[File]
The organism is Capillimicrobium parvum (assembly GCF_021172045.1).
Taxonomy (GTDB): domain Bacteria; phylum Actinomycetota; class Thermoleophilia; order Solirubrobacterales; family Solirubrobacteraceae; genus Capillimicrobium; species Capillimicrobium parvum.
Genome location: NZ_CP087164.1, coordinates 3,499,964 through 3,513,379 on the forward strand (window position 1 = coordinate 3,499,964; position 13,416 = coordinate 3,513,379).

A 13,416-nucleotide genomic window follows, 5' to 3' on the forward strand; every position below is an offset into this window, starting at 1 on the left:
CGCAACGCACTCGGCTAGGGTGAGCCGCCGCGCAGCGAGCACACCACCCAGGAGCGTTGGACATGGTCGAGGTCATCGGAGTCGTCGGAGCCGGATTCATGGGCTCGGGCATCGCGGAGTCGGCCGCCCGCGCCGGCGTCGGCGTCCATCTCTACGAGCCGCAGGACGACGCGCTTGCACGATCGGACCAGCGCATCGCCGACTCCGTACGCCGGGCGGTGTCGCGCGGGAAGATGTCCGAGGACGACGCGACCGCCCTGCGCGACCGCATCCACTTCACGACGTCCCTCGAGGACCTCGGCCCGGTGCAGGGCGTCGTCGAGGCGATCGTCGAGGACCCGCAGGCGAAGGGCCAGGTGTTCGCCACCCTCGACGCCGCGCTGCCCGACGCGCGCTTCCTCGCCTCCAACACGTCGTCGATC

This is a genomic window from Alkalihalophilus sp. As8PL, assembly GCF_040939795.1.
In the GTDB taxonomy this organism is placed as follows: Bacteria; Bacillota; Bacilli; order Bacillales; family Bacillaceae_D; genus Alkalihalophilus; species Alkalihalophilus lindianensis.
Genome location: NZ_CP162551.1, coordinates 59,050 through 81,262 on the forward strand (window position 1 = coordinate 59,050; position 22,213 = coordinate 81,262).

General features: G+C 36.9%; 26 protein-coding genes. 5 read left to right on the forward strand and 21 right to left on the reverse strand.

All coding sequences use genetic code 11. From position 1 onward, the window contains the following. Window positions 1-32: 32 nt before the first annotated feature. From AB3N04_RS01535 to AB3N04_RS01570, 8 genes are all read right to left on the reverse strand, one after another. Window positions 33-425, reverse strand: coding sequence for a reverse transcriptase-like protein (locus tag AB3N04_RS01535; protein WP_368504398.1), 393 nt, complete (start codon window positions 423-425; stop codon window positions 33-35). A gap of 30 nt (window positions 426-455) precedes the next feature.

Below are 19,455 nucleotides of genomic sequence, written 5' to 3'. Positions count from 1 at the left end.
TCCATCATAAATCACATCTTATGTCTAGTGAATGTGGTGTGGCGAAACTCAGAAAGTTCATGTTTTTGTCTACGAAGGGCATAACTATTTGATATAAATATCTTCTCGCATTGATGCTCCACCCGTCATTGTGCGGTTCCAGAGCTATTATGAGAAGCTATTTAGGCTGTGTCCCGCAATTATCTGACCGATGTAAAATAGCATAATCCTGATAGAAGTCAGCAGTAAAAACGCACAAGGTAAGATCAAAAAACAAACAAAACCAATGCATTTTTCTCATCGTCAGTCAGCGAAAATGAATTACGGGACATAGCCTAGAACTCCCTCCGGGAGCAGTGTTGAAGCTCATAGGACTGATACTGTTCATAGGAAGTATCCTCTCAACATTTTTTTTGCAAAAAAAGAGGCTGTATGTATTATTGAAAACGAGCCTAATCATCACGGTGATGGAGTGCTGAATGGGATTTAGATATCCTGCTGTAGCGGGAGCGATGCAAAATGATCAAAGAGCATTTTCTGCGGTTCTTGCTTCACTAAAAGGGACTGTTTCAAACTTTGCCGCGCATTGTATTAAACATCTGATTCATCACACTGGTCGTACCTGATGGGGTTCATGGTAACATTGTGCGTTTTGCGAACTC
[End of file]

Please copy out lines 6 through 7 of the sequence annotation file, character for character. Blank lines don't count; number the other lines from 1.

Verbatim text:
This is a genomic window from Alkalihalophilus sp. As8PL, assembly GCF_040939795.1.
In the GTDB taxonomy this organism is placed as follows: Bacteria; Bacillota; Bacilli; order Bacillales; family Bacillaceae_D; genus Alkalihalophilus; species Alkalihalophilus lindianensis.